ebookNow available in paperback
footballShirt then goes on sale on Gumtree
Terry Sue-Patt as Benny in the BBC children’s soap ‘Grange Hill’
voicesGrace Dent on Grange Hill and Terry Sue-Patt
Arts and Entertainment
Performers drink tea at the Glastonbury festival in 2010
Arts and Entertainment
Twin Peaks stars Joan Chen, Michael Ontkean, Kyle Maclachlan and Piper Laurie
tvName confirmed for third series
Cameron Jerome
footballCanaries beat Boro to gain promotion to the Premier League
Arts and Entertainment
Latest stories from i100
Have you tried new the Independent Digital Edition apps?
Independent Dating

By clicking 'Search' you
are agreeing to our
Terms of Use.

ES Rentals

    iJobs Job Widget
    iJobs General

    Guru Careers: Software Developer / C# Developer

    £40-50K: Guru Careers: We are seeking an experienced Software / C# Developer w...

    Guru Careers: Software Developer

    £35 - 40k + Benefits: Guru Careers: We are seeking a Software Developer (JavaS...

    SThree: Trainee Recruitment Consultant / Resourcer

    £18000 - £23000 per annum + Commission: SThree: As a Trainee Recruitment Consu...

    Ashdown Group: UI Developer - (UI, HTML, CSS, JavaScript, AngularJS)

    £25000 - £40000 per annum: Ashdown Group: UI Developer - (UI, JavaScript, HTML...

    Day In a Page

    Abuse - and the hell that came afterwards

    Abuse - and the hell that follows

    James Rhodes on the extraordinary legal battle to publish his memoir
    Why we need a 'tranquility map' of England, according to campaigners

    It's oh so quiet!

    The case for a 'tranquility map' of England
    'Timeless fashion': It may be a paradox, but the industry loves it

    'Timeless fashion'

    It may be a paradox, but the industry loves it
    If the West needs a bridge to the 'moderates' inside Isis, maybe we could have done with Osama bin Laden staying alive after all

    Could have done with Osama bin Laden staying alive?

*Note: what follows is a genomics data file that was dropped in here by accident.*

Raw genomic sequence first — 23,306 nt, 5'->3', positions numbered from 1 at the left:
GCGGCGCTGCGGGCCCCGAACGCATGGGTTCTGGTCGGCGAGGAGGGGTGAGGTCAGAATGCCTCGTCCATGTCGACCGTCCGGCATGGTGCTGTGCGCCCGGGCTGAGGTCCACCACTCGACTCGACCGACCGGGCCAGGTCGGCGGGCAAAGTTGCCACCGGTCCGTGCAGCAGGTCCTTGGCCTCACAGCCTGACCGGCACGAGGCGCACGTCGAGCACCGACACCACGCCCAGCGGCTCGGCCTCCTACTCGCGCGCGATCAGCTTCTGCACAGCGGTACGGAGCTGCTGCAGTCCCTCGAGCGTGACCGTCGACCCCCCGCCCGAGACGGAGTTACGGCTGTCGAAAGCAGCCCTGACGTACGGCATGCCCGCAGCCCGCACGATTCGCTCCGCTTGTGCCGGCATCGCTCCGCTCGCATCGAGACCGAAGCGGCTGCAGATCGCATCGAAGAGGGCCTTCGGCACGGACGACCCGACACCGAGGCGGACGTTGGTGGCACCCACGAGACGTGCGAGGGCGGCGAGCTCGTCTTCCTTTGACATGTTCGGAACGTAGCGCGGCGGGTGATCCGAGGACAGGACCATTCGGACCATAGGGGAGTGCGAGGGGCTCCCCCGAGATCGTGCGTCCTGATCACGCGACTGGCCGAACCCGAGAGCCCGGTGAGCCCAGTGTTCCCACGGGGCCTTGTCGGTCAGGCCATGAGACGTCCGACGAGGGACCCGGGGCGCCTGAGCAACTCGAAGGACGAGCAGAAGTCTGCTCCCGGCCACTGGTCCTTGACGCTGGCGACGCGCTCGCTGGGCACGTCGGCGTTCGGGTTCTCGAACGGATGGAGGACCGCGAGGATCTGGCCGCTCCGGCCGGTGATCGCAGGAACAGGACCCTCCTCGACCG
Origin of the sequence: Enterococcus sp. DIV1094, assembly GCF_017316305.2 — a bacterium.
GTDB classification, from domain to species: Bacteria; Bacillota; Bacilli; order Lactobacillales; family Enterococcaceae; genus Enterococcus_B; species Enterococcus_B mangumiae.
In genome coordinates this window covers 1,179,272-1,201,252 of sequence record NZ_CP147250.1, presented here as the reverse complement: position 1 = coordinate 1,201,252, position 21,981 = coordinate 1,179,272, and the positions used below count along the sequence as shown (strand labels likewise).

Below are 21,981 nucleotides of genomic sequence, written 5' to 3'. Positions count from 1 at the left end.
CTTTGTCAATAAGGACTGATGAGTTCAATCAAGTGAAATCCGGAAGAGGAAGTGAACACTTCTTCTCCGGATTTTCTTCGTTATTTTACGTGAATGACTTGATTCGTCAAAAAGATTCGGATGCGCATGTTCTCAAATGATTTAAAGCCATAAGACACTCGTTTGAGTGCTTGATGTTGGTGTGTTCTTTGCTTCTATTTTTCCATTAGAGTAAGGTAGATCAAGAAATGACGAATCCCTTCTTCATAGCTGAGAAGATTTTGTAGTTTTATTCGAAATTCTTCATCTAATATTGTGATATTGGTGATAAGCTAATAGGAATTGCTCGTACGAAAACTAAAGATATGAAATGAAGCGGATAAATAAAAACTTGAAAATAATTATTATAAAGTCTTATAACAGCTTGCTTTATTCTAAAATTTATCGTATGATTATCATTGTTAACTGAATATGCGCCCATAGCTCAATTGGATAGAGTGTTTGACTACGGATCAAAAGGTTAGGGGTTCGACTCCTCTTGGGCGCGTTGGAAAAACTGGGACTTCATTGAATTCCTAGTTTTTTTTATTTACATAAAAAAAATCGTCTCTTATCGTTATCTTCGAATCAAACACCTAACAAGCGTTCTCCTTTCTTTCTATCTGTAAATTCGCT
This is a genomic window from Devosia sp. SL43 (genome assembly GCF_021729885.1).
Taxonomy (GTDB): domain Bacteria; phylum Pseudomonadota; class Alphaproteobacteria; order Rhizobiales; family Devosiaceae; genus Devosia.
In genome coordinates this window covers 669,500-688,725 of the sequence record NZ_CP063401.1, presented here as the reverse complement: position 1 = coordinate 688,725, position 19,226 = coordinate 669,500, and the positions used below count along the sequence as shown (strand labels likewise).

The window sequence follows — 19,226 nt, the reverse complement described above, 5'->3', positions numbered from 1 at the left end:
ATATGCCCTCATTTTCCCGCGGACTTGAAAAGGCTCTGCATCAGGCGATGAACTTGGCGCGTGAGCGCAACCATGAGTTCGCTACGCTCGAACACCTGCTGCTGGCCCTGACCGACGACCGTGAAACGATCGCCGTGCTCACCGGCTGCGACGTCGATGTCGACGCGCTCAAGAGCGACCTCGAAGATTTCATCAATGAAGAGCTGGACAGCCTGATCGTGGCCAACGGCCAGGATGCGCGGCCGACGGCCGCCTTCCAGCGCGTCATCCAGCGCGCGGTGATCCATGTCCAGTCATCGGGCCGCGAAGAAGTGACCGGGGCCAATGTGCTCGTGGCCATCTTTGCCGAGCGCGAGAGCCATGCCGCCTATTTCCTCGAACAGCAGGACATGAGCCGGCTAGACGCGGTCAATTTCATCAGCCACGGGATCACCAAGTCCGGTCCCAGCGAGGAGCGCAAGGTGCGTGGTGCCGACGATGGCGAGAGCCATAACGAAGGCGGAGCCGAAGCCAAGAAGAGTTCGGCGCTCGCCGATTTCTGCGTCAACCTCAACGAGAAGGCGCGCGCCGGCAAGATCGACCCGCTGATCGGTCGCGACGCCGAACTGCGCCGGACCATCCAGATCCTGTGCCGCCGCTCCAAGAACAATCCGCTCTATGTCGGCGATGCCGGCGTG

Robert Fisk on the Fountainheads of World Evil in 2011 - and 2015
    New exhibition celebrates the evolution of swimwear

    Evolution of swimwear

    From bathing dresses in the twenties to modern bikinis
    Sun, sex and an anthropological study: One British academic's summer of hell in Magaluf

    Sun, sex and an anthropological study

    One academic’s summer of hell in Magaluf
    From Shakespeare to Rising Damp... to Vicious

    Frances de la Tour's 50-year triumph

    'Rising Damp' brought De la Tour such recognition that she could be forgiven if she'd never been able to move on. But at 70, she continues to flourish - and to beguile
    'That Whitsun, I was late getting away...'

    Ian McMillan on the Whitsun Weddings

    This weekend is Whitsun, and while the festival may no longer resonate, Larkin's best-loved poem, lives on - along with the train journey at the heart of it
    Kathryn Williams explores the works and influences of Sylvia Plath in a new light

    Songs from the bell jar

    Kathryn Williams explores the works and influences of Sylvia Plath
    How one man's day in high heels showed him that Cannes must change its 'no flats' policy

    One man's day in high heels

    ...showed him that Cannes must change its 'flats' policy
    Is a quiet crusade to reform executive pay bearing fruit?

    Is a quiet crusade to reform executive pay bearing fruit?

    Dominic Rossi of Fidelity says his pressure on business to control rewards is working. But why aren’t other fund managers helping?
    The King David Hotel gives precious work to Palestinians - unless peace talks are on

    King David Hotel: Palestinians not included

    The King David is special to Jerusalem. Nick Kochan checked in and discovered it has some special arrangements, too
    More people moving from Australia to New Zealand than in the other direction for first time in 24 years

    End of the Aussie brain drain

    More people moving from Australia to New Zealand than in the other direction for first time in 24 years
    Meditation is touted as a cure for mental instability but can it actually be bad for you?

    Can meditation be bad for you?

    Researching a mass murder, Dr Miguel Farias discovered that, far from bringing inner peace, meditation can leave devotees in pieces
    Eurovision 2015: Australians will be cheering on their first-ever entrant this Saturday

    Australia's first-ever Eurovision entrant

    Australia, a nation of kitsch-worshippers, has always loved the Eurovision Song Contest. Maggie Alderson says it'll fit in fine